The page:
AVT New York v. Olivet University

Filing 162

MEMORANDUM DECISION AND ORDER granting in part and denying in part 155 Ex Parte Motion for Discovery and to Prohibit Transfer of Property. Signed by Magistrate Judge Daphne A. Oberg on 11/18/22. (dla)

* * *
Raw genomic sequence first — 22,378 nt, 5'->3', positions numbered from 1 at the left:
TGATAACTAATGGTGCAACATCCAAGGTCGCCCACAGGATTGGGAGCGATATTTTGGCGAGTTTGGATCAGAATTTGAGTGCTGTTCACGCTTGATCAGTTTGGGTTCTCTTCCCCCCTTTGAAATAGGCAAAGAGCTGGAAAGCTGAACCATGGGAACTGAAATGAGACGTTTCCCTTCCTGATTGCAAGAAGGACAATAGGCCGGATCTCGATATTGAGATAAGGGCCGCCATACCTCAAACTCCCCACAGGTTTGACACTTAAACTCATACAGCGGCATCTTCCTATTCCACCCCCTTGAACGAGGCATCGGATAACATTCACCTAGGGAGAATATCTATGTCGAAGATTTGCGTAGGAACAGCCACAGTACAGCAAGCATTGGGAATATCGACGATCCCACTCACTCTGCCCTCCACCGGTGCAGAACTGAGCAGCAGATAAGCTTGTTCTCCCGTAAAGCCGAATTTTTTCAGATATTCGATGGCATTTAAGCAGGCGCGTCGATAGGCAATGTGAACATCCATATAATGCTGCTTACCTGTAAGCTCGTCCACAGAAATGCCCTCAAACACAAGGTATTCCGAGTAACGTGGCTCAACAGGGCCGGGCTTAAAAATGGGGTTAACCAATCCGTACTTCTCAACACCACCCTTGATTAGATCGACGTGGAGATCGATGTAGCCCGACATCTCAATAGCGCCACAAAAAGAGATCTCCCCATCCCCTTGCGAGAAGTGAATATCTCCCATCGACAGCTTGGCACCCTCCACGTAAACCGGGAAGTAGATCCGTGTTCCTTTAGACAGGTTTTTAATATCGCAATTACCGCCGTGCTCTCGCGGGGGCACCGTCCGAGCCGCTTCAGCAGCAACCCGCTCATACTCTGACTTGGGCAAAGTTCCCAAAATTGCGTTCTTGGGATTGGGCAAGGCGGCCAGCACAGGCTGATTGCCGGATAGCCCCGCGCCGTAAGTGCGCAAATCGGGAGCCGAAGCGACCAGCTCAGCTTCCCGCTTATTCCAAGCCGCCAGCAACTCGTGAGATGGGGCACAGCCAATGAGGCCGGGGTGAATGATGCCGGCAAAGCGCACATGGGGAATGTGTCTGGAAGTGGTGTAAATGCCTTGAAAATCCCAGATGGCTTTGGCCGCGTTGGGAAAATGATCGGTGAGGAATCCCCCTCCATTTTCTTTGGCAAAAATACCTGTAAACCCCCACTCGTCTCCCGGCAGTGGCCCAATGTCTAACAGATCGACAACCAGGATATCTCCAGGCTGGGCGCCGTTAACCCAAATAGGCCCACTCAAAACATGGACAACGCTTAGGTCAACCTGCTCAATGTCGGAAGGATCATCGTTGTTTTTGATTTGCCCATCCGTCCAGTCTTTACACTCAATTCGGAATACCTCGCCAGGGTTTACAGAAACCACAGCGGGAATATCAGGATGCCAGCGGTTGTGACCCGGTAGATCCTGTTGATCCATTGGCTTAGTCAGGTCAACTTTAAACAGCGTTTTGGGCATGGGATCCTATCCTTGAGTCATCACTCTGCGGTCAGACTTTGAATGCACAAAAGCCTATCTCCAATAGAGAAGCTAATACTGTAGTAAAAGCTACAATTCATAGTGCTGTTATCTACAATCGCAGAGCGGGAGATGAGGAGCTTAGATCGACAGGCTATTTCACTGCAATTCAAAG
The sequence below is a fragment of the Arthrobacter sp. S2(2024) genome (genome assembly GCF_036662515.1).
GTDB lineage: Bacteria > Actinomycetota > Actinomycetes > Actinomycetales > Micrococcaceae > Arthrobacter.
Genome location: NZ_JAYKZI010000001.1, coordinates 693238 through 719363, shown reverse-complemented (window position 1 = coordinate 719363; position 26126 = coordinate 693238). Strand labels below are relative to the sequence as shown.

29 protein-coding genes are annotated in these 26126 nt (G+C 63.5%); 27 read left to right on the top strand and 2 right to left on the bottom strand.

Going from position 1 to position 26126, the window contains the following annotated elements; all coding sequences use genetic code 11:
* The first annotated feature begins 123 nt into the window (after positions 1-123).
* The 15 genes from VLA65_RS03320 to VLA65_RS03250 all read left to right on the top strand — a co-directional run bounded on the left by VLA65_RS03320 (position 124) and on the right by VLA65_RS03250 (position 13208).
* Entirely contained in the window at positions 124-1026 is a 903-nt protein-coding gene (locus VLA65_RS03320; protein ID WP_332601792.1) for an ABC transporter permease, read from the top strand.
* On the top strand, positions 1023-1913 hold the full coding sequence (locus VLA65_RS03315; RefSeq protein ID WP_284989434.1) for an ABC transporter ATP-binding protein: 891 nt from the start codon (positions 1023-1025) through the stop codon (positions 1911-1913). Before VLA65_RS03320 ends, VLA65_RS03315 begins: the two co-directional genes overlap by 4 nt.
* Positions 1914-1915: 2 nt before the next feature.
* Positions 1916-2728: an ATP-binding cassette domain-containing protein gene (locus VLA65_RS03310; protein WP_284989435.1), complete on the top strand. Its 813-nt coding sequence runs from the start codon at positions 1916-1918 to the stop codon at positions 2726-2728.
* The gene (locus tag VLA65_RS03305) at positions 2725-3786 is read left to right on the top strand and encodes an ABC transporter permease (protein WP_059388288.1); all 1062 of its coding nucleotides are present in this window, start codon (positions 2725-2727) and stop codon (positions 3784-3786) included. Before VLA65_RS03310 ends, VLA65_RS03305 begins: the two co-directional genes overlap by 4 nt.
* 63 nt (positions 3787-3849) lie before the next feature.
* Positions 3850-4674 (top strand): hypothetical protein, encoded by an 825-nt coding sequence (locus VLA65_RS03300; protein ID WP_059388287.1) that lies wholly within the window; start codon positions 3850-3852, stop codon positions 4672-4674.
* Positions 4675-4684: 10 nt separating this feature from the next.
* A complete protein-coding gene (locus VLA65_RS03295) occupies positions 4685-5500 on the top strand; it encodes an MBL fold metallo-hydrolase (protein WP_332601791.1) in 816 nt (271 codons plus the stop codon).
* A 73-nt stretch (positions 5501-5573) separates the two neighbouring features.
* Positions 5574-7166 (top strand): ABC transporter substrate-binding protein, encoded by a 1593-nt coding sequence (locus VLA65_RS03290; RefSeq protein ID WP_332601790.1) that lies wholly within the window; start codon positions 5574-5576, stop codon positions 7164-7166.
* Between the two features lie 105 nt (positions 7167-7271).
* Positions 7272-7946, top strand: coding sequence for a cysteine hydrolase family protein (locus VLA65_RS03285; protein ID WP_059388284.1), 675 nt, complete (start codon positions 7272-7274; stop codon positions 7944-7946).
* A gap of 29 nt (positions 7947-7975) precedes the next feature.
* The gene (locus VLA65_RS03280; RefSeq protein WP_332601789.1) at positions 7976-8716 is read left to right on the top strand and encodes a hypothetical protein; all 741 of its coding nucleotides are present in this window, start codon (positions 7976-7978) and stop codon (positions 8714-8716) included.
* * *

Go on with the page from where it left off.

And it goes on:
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UNITED STATES DISTRICT COURT FOR THE DISTRICT OF UTAH CENTRAL DIVISION MEMORANDUM DECISION AND ORDER GRANTING IN PART AND DENYING IN PART PLAINTIFF’S EX PARTE MOTION FOR DISCOVERY AND TO PROHIBIT TRANSFER OF PROPERTY (DOC. NO. 155) AVT-NEW YORK, L.P., a Utah limited partnership, Plaintiff, v. OLIVET UNIVERSITY, a California corporation, Case No. 2:18-cv-00782 District Judge Jill N. Parrish Defendant. Magistrate Judge Daphne A. Oberg Plaintiff and judgment creditor AVT-New York, L.P., has filed an Ex Parte Motion for Discovery from Olivet University and to Prohibit Transfer of Olivet University’s Property. 1 AVT seeks an order compelling the defendant and judgment debtor, Olivet University, to produce specified post-judgment discovery in an effort to collect on AVT’s outstanding default judgment against Olivet. 2 AVT also seeks an order prohibiting Olivet from transferring its assets until the judgment is paid. 3 Olivet opposes the motion. 4 Because post-judgment discovery is broadly permitted as to a judgment-debtor’s assets and finances but restraint of a judgment-debtor’s assets must be supported by a proper affidavit, 1 (Pl.’s Ex Parte Mot. for Disc. and to Prohibit Transfer of Olivet’s Property (“Mot.”), Doc. No. 155.) 2 (Id. at 4.) 3 (Id. at 8–9.) 4 (Def.’s Opp’n to Pl.’s Ex Parte Disc. Mot. (“Opp’n”), Doc. No. 157.) 1 the motion is granted in part and denied in part. 5 AVT is authorized to conduct post-judgment discovery and to issue deposition notices and discovery requests to Olivet. But AVT’s request to prohibit any transfer of Olivet’s property is denied, as it is insufficiently supported. BACKGROUND On January 7, 2019, the court entered a default judgment against Olivet in the amount of $4,901,413.34. 6 AVT represents that as of May 31, 2022, $5,466,172.85 remained due (factoring in post-judgment interest but excluding attorney fees and costs). 7 AVT is engaged in ongoing efforts to collect on the judgment and gather information related to Olivet’s assets. 8 These efforts include judgment-debtor examinations in Utah and California, 9 writs of garnishment against Olivet’s assets issued to various financial institutions 10 and, most recently, an order charging Olivet’s interest in four New York limited liability companies. 11 5 No hearing is necessary; this ruling is based on the parties’ written memoranda. See DUCivR 7-1(g). 6 (See J. Against Olivet Univ., Doc. No. 13; Corrected J. Against Olivet Univ., Doc. No. 24 (correcting judgment date only).) 7 (Mot. 1, Doc. No. 155.) 8 (See id. at 1–4 (summarizing AVT’s collection efforts).) 9 (See id. at 1–3 (outlining the timeline for the Utah judgment debtor examinations as well as the California examination); see also Order Granting Mot. for J. Debtor Exam, Doc. No. 21; Order Granting Second Exam Mot., Doc. No. 29; Order Granting Third Exam Mot., Doc. No. 80.) 10 (See PayPal Writs of Garnishment, Doc. Nos. 87, 89; JP Morgan Chase Bank Writ of Garnishment, Doc. No. 92; Wells Fargo Writ of Garnishment, Doc. No. 94; Bank of America Writ of Garnishment, Doc. No. 96.) 11 (See Charging Order, Doc. No. 145 (charging the following LLCs: Dover Greens, LLC, Christian Servicing, LLC, 4 Temby Drive, LLC, Dover Wingdale Properties, LLC); see also Pl.’s Mot. for Charging Order 2, Doc. No. 114 (identifying New York as the location for these LLCs).) 2 According to AVT, most of these efforts have borne little to no success. 12 AVT argues Olivet has been noncompliant with previous orders and has provided false financial information—and that it needs updated documents and financial records to continue its collection efforts. 13 For these reasons, AVT seeks post-judgment discovery from Olivet and seeks to prohibit Olivet from transferring assets until the judgment is satisfied. 14 For its part, Olivet contends AVT’s motion should be denied in its entirety. 15 Specifically, Olivet argues discovery should only be ordered pursuant to Rule 37, 16 after requests for production and depositions notices have been issued. 17 In the alternative, Olivet argues AVT’s motion is overbroad. Olivet maintains AVT’s requests must be limited in temporal scope, arguing no witness should be required to search out documents more than two years old. 18 LEGAL STANDARDS Rule 69 of the Federal Rules of Civil Procedure provides that procedures and proceedings “supplementary to and in aid of judgment or execution [] must accord with the procedure of the state where the court is located.” 19 The rule permits a judgment creditor to obtain discovery 12 (Mot. 5, Doc. No. 155.) 13 (Id. at 1, 5.) 14 (Id. at 1.) 15 (Opp’n 2, Doc. No. 157.) 16 See Fed. R. Civ. P. 37. 17 (Opp’n 3, Doc. No. 157.) 18 (Id.; see also Pl.’s Reply to Opp’n 3–4, Doc. No. 159.) 19 Fed. R. Civ. P. 69(a)(1). 3 from any person pursuant to these federal and state rules. 20 Moreover, Rule 64 specifies that judgment creditors may use every remedy “under the law of the state where the court is located . . . for seizing a person or property to secure satisfaction of the potential judgment.” 21 Where this court is located in Utah, Utah’s rules apply. Under Rule 64 of the Utah Rules of Civil Procedure, courts “may conduct hearings as necessary to identify property and to apply the property toward the satisfaction of the judgment or order. Witnesses may be subpoenaed to appear, testify and produce records.” 22 Utah’s Rule 64 also authorizes courts to “permit discovery” 23 and to restrain or “forbid any person from transferring, disposing or interfering with the property.” 24 ANALYSIS A. AVT May Seek Post-Judgment Discovery from Olivet AVT’s request for post-judgment discovery from Olivet is contemplated under Rule 69 of the Federal Rules of Civil Procedure and Rule 64 of the Utah Rules of Civil Procedure. 25 However, rather than order production outright, AVT is authorized to proceed with discovery 20 Fed. R. Civ. P. 69(a)(2). 21 Fed. R. Civ. P. 64(a). 22 Utah R. Civ. P. 64(c)(2). 23 Id. 24 Utah R. Civ. P. 64(c)(3). 25 See Fed. R. Civ. P. 69(a)(2) (“In aid of the judgment or execution, the judgment creditor or a successor in interest whose interest appears of record may obtain discovery from any person— including the judgment debtor—as provided in these rules or by the procedure of the state where the court is located.”); Utah R. Civ. P. 64(c)(2) (authorizing courts to “permit discovery” in postjudgment proceedings). 4 and permitted to issue deposition notices and discovery requests as it would in the normal course of discovery. 26 The scope of post-judgment discovery is broad, 27 as it is governed by Rule 26 of the Federal Rules of Civil Procedure. 28 Under Rule 26, “[p]arties may obtain discovery regarding any nonprivileged matter that is relevant to any party’s claim or defense.” 29 In the postjudgment context, the discovery sought must be “relevant to the existence or transfer of the judgment debtor’s assets.” 30 Additionally, Rule 69 permits parties to use any of the discovery devices provided in the Federal Rules of Civil Procedure. 31 26 See Fed. R. Civ. P. 45. 27 See United States v. Conces, 507 F.3d 1028, 1040 (6th Cir. 2007) (describing the scope of post-judgment discovery as “very broad”); F.D.I.C. v. LeGrand, 43 F.3d 163, 172 (5th Cir. 1995) (same); Mountain Dudes, LLC v. Split Rock, Inc., No. 2:08-cv-00940, 2013 U.S. Dist. LEXIS 141856, at *5 (D. Utah Sept. 29, 2013) (unpublished) (“The rules governing discovery are to be accorded a broad and liberal treatment. This is true whether the discovery is part of pretrial or post-judgment proceedings.” (internal quotation marks omitted) (citation omitted)). 28 See Republic of Arg. v. NML Capital, Ltd., 573 U.S. 134, 139 (2014). 29 Fed. R. Civ. P. 26(b)(1). 30 ZooBuh, Inc. v. Better Broad., LLC, No. 2:11-cv-00516-DN, 2017 U.S. Dist. LEXIS 62061, at *4 (D. Utah Apr. 24, 2017) (unpublished). 31 See Fed. R. Civ. P. 69, advisory committee’s note to 1970 amendment (“The amendment assures that, in aid of execution on a judgment, all discovery procedures provided in the rules are available . . . as a matter of policy, Rule 69 should authorize the use of all discovery devices provided in the rules.”); United States v. McWhirter, 376 F.2d 102, 106 (5th Cir. 1967) (holding that post-judgment discovery should not be limited in the manner it may be sought and doing so restricts the functional utility of Rule 69); see also In re Clerici, 481 F.3d 1324, 1336 n.17 (11th Cir. 2007) (“[Rule 69] authorizes a judgment creditor to obtain post-judgment discovery from any person using all the discovery devices provided in the Federal Rules or by state practice.”); TVB Holdings (USA), Inc. v. HTV Int’l Ltd., No. 16-cv-1489 (DLI)(PK), 2018 U.S. Dist. LEXIS 41323, at *24 (E.D.N.Y. Mar. 9, 2018) (unpublished) (“Federal Rule of Civil Procedure 69 authorizes judgment creditors to obtain post-judgment discovery and permits wide latitude in using the discovery devices provided by the Federal Rules.” (internal quotation marks omitted)). 5 AVT seeks discovery from Olivet in the form of document requests and depositions. 32 In particular, AVT seeks discovery related to Olivet’s bank statements, tax returns, profit and loss statements, balance sheets, real or personal property, organization and structure, distributions made to or from Olivet by or to any entity, payments made to or from Olivet to any entity, transfer of any assets to or from Olivet, accounting software, programs, files, or other documents that may identify the value and physical location of Olivet’s property, accounts or other assets, and any other documents that may help identify the identity, value, amount, or location of any real or personal property belonging to Olivet. 33 The discovery sought is both contemplated and proper under federal Rule 69 and Utah’s Rule 64. The specific discovery AVT seeks is relevant to determining the status of Olivet’s assets and any asset transfers. Moreover, it appears AVT has sufficiently limited the scope of its requests by including timeframes for many of the requested categories of information, 34 although this issue was not fully briefed or developed. However, to the extent AVT asks the court to order Olivet to produce the specific discovery it seeks rather than to permit post-judgment discovery, AVT’s motion is premature. 35 32 (Mot. 5–7, Doc. No. 155.) 33 (Id. at 7.) 34 (See id. at 6–7 (including periods such as “back to January, 2019,” “from February 2020 to the Present,” or asking for information from specific years/months).) Where AVT seeks to supplement the information it already has regarding Olivet’s finances, and where no payment has been made toward the judgment in a number of years, the timeframes provided by AVT appear appropriately limited. 35 (See id. at 5–7, 9 (stating, “Olivet should be ordered to designate its officers and employees, who are competent to testify, and are ‘most knowledgeable,’ to prepare for and give testimony regarding the following deposition topics,” “AVT requests that the Court order Olivet to produce certain categories of documents within 14 days of entry of the order granting this Motion,” and “AVT respectfully requests that the Court grant its Motion, and to order Olivet to produce the 6 Once AVT issues discovery requests and deposition notices consistent with this order, Olivet must respond or object as appropriate and permitted under the discovery rules. 36 And in the event Olivet does not comply with AVT’s requests, AVT may seek an order compelling Olivet to produce discovery under Rule 37 of the Federal Rules of Civil Procedure. 37 In sum, AVT is authorized to seek post-judgment discovery from Olivet pursuant to federal Rule 69 and Utah’s Rule 64. AVT may issue deposition notices and discovery requests, and Olivet must respond, or otherwise object, as required by the federal rules governing discovery. 38 If Olivet fails to cooperate or comply with the process, AVT may move to compel. 39 B. AVT’s Request to Restrain Olivet’s Assets Is Unsupported AVT next asks the court to prohibit Olivet from transferring property on the grounds that Olivet has “attempted to avoid its obligations to AVT” and “engaged in a broad-ranging scheme to secret its assets and to avoid its obligations.” 40 Olivet’s opposition does not address this issue. 41 AVT’s request is denied because it is not properly supported. above-requested documents [and] to attend a deposition and answer questions regarding the above-requested topics”) (emphasis added).) 36 See Fed. R. Civ. P. 34(b). 37 See Fed. R. Civ. P. 37(a)(3). 38 See Fed. R. Civ. P. 34(b)(2). 39 See Fed. R. Civ. P. 37(a). 40 (Mot. 8, Doc. No. 155.) 41 (See generally Opp’n, Doc. No. 157; see also Pl.’s Reply to Opp’n 3–4, Doc. No. 159.) 7 The District of Utah’s local rule governing post-judgment supplemental proceedings permits a judgment creditor to “request that the debtor or other person be ordered to refrain from alienation or disposition of the property or assets in any way detrimental to the [judgment creditor]’s interest.” 42 However, the rule requires this request to be made “on proper affidavit.”43 AVT’s motion is deficient because it did not file an affidavit supporting its request for restraint of Olivet’s assets as required by the local rule. Accordingly, the motion is denied as to the issue of restraining Olivet’s assets. CONCLUSION AVT’s motion seeking discovery from Olivet University and to prohibit the transfer of Olivet’s assets 44 is granted in part and denied in part. Insofar as AVT requests authorization to conduct post-judgment discovery against Olivet, its motion is GRANTED. AVT is authorized to issue deposition notices and discovery requests. However, insofar as AVT asks the court to prohibit Olivet from transferring assets, the motion is DENIED. DATED this 18th day of November, 2022. BY THE COURT: _____________________________ Daphne A. Oberg United States Magistrate Judge 42 DUCivR 69-1(a). 43 Id. 44 (Doc. No. 155.) 8